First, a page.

Coady Architects scooped two prestigious prizes at this year’s Irish Building & Design Awards – House Building Project of the Year for Fr Scully House on Gardiner Street and Cultural Project of the Year for Arklow Civic Library and Municipal Offices. We caught up with director Tomas Sexton to find out more about this exceptional award-winning practice of highly-skilled professionals, which marks its 25th anniversary this year.
Father Scully House – designed by Coady Architects and built by Collen Construction – claimed the coveted House Building Project of the Year gong at this year’s Irish Building & Design Awards in The Ballsbridge Hotel on Friday, April 22nd. A new energy-efficient, 99-apartment, mixed-use, inner-city social housing development with street frontage to Middle Gardiner Street and Grenville Street at the corner of Mountjoy Square South, the €17m Father Scully House complex is run by CHAS, a voluntary housing association whose purpose is to provide affordable social housing for people over 55.
Meanwhile, Arklow Civic Library and Municipal Offices – also the work of Coady Architects (main contractor, Purcell Construction) – was announced as winner of the Cultural Project of the Year. Arklow Civic Library and Municipal Offices provides a significant new addition to the Main Street in Arklow and represents a welcome addition to the urban townscape. Located on a narrow, steeply sloping site, the contours facilitated the development of a split-level solution to the client’s (Wicklow County Council) brief, with an entrance to the public library at the lower level to the north, accessed from the main street, and entry to the Municipal Offices from the upper level to the south via a small civic plaza.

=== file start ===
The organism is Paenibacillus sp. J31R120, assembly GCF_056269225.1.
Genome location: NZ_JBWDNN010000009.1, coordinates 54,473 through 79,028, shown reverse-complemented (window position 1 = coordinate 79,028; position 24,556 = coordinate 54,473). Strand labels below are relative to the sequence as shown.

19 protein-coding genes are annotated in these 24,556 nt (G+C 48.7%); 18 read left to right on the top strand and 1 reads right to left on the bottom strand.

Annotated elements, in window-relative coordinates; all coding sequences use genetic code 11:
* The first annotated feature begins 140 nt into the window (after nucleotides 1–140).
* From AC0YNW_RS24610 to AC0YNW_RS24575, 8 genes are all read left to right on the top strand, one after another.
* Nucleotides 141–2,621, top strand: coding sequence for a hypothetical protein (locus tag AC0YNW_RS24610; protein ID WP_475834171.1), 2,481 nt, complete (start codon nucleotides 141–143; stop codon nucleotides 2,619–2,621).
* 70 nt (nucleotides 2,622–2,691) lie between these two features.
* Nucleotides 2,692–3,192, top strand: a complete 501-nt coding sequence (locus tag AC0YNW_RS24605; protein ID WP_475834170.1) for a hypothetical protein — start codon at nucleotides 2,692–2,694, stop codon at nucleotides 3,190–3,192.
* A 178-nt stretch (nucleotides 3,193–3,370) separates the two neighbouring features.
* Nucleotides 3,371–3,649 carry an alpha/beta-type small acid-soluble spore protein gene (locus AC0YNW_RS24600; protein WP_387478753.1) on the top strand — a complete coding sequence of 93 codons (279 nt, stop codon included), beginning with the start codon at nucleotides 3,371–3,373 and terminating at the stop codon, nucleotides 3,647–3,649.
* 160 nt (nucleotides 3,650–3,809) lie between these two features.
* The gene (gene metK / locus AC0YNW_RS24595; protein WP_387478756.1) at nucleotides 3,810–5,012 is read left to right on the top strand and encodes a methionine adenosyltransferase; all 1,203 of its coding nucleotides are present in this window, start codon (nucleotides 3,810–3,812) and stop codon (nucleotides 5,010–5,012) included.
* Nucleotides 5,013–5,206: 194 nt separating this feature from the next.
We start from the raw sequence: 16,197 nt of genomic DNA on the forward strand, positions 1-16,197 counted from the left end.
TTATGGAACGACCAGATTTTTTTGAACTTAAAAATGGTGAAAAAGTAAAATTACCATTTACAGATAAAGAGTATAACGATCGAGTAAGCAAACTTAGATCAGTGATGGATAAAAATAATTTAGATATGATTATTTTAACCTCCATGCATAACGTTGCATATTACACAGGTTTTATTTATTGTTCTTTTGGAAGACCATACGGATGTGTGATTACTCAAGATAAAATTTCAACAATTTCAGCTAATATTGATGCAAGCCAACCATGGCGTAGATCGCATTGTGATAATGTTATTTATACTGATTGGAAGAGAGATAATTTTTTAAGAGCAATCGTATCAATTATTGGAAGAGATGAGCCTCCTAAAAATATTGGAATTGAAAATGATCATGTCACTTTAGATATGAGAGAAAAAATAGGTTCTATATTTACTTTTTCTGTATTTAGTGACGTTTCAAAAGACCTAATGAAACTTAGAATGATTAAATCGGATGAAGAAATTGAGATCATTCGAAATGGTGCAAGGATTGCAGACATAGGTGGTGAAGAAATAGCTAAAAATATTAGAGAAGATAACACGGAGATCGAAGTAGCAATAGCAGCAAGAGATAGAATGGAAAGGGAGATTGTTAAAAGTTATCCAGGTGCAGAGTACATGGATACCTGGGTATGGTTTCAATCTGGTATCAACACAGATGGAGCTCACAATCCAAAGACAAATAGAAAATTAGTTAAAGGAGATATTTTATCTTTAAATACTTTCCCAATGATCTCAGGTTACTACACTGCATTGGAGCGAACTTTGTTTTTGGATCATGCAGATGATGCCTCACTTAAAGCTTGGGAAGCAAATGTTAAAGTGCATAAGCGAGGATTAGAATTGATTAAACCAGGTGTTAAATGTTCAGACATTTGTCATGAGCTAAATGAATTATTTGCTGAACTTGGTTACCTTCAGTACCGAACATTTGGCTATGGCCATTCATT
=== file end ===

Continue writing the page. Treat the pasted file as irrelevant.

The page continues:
Internally a series of varying spaces – children’s’ areas, book stacks, reading rooms, IT zones and offices / meeting rooms are interlinked vertically through a series of voids allowing daylight to penetrate into the heart of the building.
Other awards won in recent years by Coady Architecture include Education Project of the Year at the 2015 Irish Construction Industry Awards, Best Healthcare Building at the 2014 LAMA Awards, CMG Retrofit Project of the Year 2014, Best Education Building at the RIAI Irish Architecture Awards in 2014, Fit Out Sustainability Achievement at the 2013 Fit Out Awards, Best Civil Engineering Project at the 2013 LAMA Awards and countless others.